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Dalkey Archive Press, 1969 - Fiction - 112 pages
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Two characters - a woman in search of her brother, and the woman's lover in search of himself - travel the Mediterranean landscape, co-dependently bound to one another in a hopeless relationship.
Mirroring the schizophrenic nature of the characters, the text is broken up into alternating sections of narrative and diary entries. The lyrical nature of the prose counters this fragmentation, as resonances develop amid "cut-up" dreams and fantasies in a fashion similar to a musical composition.

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User Review  - lriley - LibraryThing

What is more or less a simple plot--a woman accompanied by her lover--searching for her lost brother in a Mediterranean kind of landscape; that brother some kind of revolutionary (or not), with some ... Read full review

Passages (British Literature Series)

User Review  - Not Available - Book Verdict

Quin, one of a small cadre of British experimental writers, produced four novels before her death in 1973. Forgotten and out of print for nearly 40 years, they languished until Dalkey Archive began ... Read full review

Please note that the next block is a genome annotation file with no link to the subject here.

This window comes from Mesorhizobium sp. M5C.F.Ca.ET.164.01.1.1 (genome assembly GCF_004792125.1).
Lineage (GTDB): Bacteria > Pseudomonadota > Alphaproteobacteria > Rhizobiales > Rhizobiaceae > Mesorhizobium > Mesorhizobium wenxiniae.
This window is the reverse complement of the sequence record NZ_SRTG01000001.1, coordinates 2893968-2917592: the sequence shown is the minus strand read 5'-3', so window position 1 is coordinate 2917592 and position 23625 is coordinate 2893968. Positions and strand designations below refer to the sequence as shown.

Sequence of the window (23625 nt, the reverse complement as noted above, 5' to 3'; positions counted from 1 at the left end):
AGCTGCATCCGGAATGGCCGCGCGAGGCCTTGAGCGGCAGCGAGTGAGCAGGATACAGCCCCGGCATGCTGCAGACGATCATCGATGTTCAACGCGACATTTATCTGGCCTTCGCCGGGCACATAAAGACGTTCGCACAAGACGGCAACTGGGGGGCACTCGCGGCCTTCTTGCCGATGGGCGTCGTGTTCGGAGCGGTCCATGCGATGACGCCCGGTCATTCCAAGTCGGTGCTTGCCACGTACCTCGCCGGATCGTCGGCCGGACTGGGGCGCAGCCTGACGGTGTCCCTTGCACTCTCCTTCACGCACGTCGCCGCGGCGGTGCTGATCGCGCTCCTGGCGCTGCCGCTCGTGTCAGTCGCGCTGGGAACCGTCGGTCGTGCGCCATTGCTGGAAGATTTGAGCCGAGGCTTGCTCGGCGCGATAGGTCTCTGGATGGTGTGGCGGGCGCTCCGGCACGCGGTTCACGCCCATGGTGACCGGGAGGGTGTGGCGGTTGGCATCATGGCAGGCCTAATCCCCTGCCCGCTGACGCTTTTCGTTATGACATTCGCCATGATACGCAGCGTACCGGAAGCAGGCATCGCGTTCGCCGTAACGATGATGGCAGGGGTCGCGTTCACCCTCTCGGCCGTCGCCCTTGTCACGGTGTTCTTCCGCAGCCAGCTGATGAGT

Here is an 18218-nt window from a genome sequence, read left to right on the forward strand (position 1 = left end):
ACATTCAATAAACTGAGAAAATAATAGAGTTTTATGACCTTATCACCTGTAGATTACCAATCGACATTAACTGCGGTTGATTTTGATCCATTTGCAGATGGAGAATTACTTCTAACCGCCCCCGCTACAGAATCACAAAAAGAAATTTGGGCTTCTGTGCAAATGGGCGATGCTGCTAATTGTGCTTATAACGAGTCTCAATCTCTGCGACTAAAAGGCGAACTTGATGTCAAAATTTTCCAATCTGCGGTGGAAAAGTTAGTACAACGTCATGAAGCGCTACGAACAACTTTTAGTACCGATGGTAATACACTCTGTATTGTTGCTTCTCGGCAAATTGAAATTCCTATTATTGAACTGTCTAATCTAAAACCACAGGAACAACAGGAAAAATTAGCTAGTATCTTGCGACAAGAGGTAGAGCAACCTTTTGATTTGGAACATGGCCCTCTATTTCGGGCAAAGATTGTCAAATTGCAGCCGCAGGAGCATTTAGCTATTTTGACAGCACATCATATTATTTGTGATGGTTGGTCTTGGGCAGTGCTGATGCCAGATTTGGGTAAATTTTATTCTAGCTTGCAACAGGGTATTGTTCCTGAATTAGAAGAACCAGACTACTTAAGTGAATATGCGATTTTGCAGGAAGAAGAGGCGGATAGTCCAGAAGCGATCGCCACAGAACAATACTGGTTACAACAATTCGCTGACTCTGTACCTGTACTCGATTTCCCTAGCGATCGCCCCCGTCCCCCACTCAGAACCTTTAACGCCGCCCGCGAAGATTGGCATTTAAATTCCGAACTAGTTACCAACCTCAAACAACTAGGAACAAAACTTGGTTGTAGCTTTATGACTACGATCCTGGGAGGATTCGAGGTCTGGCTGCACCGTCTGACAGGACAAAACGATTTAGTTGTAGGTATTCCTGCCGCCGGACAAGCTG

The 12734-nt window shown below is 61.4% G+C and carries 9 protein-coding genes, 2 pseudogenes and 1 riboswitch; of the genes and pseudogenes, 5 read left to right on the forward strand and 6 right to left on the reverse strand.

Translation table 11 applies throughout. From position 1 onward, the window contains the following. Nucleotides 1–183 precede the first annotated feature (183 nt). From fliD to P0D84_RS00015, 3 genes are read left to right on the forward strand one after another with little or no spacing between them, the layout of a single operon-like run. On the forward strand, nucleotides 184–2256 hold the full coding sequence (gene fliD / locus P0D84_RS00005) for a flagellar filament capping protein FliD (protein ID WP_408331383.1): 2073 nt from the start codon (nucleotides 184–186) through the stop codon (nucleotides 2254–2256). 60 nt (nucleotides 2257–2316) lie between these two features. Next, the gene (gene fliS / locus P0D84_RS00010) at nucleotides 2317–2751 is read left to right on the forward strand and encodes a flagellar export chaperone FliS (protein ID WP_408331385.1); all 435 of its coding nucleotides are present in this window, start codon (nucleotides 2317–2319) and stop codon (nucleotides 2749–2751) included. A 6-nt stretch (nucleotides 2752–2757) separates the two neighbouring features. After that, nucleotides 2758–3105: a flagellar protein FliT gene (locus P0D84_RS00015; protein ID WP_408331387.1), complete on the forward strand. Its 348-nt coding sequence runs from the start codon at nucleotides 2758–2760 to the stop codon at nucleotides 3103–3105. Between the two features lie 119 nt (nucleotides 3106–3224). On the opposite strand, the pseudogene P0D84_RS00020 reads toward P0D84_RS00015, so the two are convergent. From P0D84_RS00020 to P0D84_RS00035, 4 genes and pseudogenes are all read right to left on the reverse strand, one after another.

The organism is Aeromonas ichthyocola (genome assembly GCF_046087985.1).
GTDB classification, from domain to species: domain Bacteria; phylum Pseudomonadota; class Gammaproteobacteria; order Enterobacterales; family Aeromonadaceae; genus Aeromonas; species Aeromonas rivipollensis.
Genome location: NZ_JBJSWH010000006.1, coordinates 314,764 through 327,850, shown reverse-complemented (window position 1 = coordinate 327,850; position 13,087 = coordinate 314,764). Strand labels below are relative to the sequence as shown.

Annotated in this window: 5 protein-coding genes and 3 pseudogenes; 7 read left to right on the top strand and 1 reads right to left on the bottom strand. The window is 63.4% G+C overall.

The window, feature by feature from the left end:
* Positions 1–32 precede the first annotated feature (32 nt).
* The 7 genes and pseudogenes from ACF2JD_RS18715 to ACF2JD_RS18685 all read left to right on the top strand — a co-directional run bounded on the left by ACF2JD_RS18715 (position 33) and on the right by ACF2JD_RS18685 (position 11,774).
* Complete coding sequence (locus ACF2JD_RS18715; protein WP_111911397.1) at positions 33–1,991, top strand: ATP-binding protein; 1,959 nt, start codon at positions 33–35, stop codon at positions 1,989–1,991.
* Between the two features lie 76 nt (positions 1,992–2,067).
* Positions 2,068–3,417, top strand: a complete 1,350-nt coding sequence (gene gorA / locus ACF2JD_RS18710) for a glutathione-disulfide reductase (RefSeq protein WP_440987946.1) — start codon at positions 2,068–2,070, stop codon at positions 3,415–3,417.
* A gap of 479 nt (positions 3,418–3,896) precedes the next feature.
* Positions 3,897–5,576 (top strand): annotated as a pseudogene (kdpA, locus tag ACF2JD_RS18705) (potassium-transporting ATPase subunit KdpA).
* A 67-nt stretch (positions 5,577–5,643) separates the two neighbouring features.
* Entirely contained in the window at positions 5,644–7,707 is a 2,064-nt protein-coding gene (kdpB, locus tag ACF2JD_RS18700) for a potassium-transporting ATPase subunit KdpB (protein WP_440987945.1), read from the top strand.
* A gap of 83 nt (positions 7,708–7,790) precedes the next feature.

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About the author (1969)

Ann Quin (1936-1973) was one of the great unsung geniuses of 20th century British fiction. After a Catholic education, a brief stint of secretarial work, and a nervous breakdown, she began to write, and fell in with loosely-defined group of experimental English novelists that included B.S. Johnson, Stefan Themerson, and Eva Figes. Between 1964 and her suicide in 1973, Quin wrote four utterly unique novels, any one of which should've secured a lifelong reputation. Her work looks back to Beckett and Robbe-Grillet and forward to Markson, Sorrentino, Acker, and Bolaņo. Berg, her debut novel, was the basis for the 1989 film Killing Dad.

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